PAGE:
U.S. Tech CEOs Tout China Cooperation Amid Tighter Internet Rules

By Liza Lin Features Dow Jones Newswires

WUZHEN, China -- China's tightening grip on the internet has forced U.S. companies to recalibrate their efforts here, but there was little outward sign of friction as American executives on Sunday touted their commitment to the crucial Chinese market during the government's annual cyberspace conference.

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Apple Inc. Chief Executive Tim Cook and Cisco Systems Inc. head Chuck Robbins were among those echoing the conference theme: "Developing [a] digital economy for openness and shared benefits."

That theme "is a vision we at Apple share," Mr. Cook said. "We are proud to have worked alongside many of our partners in China to help build a community to join a common future in cyberspace."

That common future has caveats. Despite the assertion of openness, China's internet is walled off from the rest of the world, with Alphabet Inc.'s Google search engine and Facebook Inc.'s eponymous social network among the platforms blocked.

A new cyberspace law that went into effect June 1 tightened restrictions, leading Apple to remove virtual private network programs from its Chinese App Store that enabled people to evade the internet firewall.

Cisco, meanwhile, is one of many U.S. companies that has found it expedient to partner with a Chinese company to do business here, a situation overall that some believe amounts to unfair trade practices. Mr. Robbins also sounded a cooperative note, touting the billions of dollars in local procurement Cisco has made in China.

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"In order to build this common future, we must also embark on a new area of global cooperation and new partnerships," Mr. Robbins said. "No one company, no one country can do it alone. "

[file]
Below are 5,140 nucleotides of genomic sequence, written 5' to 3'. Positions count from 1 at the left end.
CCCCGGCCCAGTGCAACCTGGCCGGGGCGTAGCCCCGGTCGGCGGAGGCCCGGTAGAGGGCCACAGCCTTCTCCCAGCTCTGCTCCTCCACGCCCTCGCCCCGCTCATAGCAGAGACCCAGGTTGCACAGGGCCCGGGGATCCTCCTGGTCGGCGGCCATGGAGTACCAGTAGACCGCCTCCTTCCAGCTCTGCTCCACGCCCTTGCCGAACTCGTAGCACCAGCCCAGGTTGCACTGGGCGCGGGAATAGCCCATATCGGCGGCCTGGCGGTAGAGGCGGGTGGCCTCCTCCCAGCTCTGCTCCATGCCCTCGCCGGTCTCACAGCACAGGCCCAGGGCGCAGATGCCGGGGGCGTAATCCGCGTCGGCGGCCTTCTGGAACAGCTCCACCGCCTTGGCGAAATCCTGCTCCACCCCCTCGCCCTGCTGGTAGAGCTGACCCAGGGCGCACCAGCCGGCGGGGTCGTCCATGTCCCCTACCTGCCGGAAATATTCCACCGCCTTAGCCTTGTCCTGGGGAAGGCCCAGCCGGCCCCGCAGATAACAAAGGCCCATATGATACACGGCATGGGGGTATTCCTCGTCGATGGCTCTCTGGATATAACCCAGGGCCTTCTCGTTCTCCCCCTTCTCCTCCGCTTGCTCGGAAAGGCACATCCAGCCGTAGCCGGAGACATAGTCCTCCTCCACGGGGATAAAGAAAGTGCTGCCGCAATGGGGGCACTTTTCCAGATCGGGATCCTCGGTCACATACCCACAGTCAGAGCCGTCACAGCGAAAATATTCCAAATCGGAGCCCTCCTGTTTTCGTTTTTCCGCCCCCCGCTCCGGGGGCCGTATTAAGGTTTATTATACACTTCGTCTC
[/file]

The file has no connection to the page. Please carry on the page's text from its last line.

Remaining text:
Mr. Cook and Mr. Robbins both spoke to large crowds. Not so Google Chief Executive Sundar Pichai, who faced hundreds of empty seats during his panel discussion after lunch. Google has had limited operations in the country since it pulled out of China in 2010 amid complaints that its content was censored and a cyberattack it traced to Chinese hackers.

As U.S. tech execs gather in Wuzhen, U.S. President Donald Trump's trade team is weighing actions against China for suspected trade violations, including alleged pressure by China on U.S. tech companies to turn over their intellectual property for access to the Chinese market.

The executives may have decided to come in part to ease potential tensions that could jeopardize their businesses in China, said Paul Triolo, head of geo-technology at consultancy Eurasia Group.

Now into its fourth year, the Wuzhen World Internet Conference is organized by the Cyberspace Administration of China, the powerful internet bureau whose job includes censorship of content and blocking access to unapproved sites.

Since the Wuzhen conference began in 2015, China has used the three-day event to promote its view of a policed internet as an alternative to the free-for-all that exists in most of the world.

This year, China added a new twist, announcing what might be called a "One Belt, One Road, One Internet" initiative that adds cyberspace to the transportation infrastructure campaign it is promoting to make China the center of a new international trade hub.

"The Belt and Road" digital-economy cooperation international initiative seeks to expand cooperation in 15 areas, including e-commerce, regulation and international standard-setting, with countries such as United Arab Emirates, Turkey and Thailand.

Wang Huning, the newly named member of China's Politburo Standing Committee, gave his first speech since his appointment in October and called on countries to work together to promote compatible web policies and to cooperate on cybersecurity. A former politics professor, Mr. Wang now has the responsibility to handle party affairs including ideology and propaganda.

Other executives participating at Sunday's sessions included Alibaba Group Holding Ltd. Executive Chairman Jack Ma and Tencent Holdings Ltd.'s CEO Pony Ma. Facebook Vice President Vaughan Smith; LinkedIn' Corp. Vice President Allan Blue and Microsoft's Executive Vice President Harry Shum are among those scheduled to speak at sessions Monday and Tuesday.

Write to Liza Lin at Liza.Lin@wsj.com

(END) Dow Jones Newswires

December 03, 2017 09:05 ET (14:05 GMT)